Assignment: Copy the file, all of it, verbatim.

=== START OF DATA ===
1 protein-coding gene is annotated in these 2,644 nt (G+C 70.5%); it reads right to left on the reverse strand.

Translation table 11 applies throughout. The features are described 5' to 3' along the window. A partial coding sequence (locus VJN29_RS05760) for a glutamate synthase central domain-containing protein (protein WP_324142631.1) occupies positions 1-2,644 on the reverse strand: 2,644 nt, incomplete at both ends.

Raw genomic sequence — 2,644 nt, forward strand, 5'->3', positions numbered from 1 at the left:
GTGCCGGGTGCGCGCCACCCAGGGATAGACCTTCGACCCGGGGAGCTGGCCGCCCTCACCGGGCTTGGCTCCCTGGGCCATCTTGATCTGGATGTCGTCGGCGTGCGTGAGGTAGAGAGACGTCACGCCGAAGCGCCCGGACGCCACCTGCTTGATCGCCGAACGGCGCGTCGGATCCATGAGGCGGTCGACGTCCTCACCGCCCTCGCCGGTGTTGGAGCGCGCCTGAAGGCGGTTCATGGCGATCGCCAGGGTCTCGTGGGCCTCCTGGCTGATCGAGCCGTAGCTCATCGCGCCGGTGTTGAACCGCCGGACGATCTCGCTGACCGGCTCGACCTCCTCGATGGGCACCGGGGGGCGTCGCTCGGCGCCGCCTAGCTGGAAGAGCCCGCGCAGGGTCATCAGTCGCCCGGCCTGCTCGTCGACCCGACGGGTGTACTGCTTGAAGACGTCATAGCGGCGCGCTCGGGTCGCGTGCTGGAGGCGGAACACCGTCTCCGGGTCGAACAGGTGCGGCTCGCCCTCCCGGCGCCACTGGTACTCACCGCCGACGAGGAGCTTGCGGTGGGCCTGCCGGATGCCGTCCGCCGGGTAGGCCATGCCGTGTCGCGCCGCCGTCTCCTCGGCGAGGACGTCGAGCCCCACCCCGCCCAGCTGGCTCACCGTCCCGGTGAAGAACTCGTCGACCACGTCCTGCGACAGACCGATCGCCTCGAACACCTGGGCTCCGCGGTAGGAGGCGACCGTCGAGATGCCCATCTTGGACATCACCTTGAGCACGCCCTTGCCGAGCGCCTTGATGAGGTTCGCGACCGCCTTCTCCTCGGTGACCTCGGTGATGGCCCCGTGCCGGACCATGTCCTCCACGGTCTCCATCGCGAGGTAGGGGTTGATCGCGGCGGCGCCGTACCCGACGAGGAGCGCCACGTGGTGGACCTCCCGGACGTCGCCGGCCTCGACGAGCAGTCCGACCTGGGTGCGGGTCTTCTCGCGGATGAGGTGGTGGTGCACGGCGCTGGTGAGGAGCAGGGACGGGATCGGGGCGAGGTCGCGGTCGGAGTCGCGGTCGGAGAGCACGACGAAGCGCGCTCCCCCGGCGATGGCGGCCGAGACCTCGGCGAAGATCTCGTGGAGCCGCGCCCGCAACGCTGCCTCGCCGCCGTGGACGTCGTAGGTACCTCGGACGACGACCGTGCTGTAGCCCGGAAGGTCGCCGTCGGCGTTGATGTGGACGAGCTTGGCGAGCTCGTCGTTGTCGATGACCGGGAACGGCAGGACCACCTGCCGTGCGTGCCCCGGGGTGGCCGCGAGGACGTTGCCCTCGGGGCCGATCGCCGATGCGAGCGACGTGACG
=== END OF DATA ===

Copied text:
1 protein-coding gene is annotated in these 2,644 nt (G+C 70.5%); it reads right to left on the reverse strand.

Translation table 11 applies throughout. The features are described 5' to 3' along the window. A partial coding sequence (locus VJN29_RS05760) for a glutamate synthase central domain-containing protein (protein WP_324142631.1) occupies positions 1-2,644 on the reverse strand: 2,644 nt, incomplete at both ends.

Raw genomic sequence — 2,644 nt, forward strand, 5'->3', positions numbered from 1 at the left:
GTGCCGGGTGCGCGCCACCCAGGGATAGACCTTCGACCCGGGGAGCTGGCCGCCCTCACCGGGCTTGGCTCCCTGGGCCATCTTGATCTGGATGTCGTCGGCGTGCGTGAGGTAGAGAGACGTCACGCCGAAGCGCCCGGACGCCACCTGCTTGATCGCCGAACGGCGCGTCGGATCCATGAGGCGGTCGACGTCCTCACCGCCCTCGCCGGTGTTGGAGCGCGCCTGAAGGCGGTTCATGGCGATCGCCAGGGTCTCGTGGGCCTCCTGGCTGATCGAGCCGTAGCTCATCGCGCCGGTGTTGAACCGCCGGACGATCTCGCTGACCGGCTCGACCTCCTCGATGGGCACCGGGGGGCGTCGCTCGGCGCCGCCTAGCTGGAAGAGCCCGCGCAGGGTCATCAGTCGCCCGGCCTGCTCGTCGACCCGACGGGTGTACTGCTTGAAGACGTCATAGCGGCGCGCTCGGGTCGCGTGCTGGAGGCGGAACACCGTCTCCGGGTCGAACAGGTGCGGCTCGCCCTCCCGGCGCCACTGGTACTCACCGCCGACGAGGAGCTTGCGGTGGGCCTGCCGGATGCCGTCCGCCGGGTAGGCCATGCCGTGTCGCGCCGCCGTCTCCTCGGCGAGGACGTCGAGCCCCACCCCGCCCAGCTGGCTCACCGTCCCGGTGAAGAACTCGTCGACCACGTCCTGCGACAGACCGATCGCCTCGAACACCTGGGCTCCGCGGTAGGAGGCGACCGTCGAGATGCCCATCTTGGACATCACCTTGAGCACGCCCTTGCCGAGCGCCTTGATGAGGTTCGCGACCGCCTTCTCCTCGGTGACCTCGGTGATGGCCCCGTGCCGGACCATGTCCTCCACGGTCTCCATCGCGAGGTAGGGGTTGATCGCGGCGGCGCCGTACCCGACGAGGAGCGCCACGTGGTGGACCTCCCGGACGTCGCCGGCCTCGACGAGCAGTCCGACCTGGGTGCGGGTCTTCTCGCGGATGAGGTGGTGGTGCACGGCGCTGGTGAGGAGCAGGGACGGGATCGGGGCGAGGTCGCGGTCGGAGTCGCGGTCGGAGAGCACGACGAAGCGCGCTCCCCCGGCGATGGCGGCCGAGACCTCGGCGAAGATCTCGTGGAGCCGCGCCCGCAACGCTGCCTCGCCGCCGTGGACGTCGTAGGTACCTCGGACGACGACCGTGCTGTAGCCCGGAAGGTCGCCGTCGGCGTTGATGTGGACGAGCTTGGCGAGCTCGTCGTTGTCGATGACCGGGAACGGCAGGACCACCTGCCGTGCGTGCCCCGGGGTGGCCGCGAGGACGTTGCCCTCGGGGCCGATCGCCGATGCGAGCGACGTGACG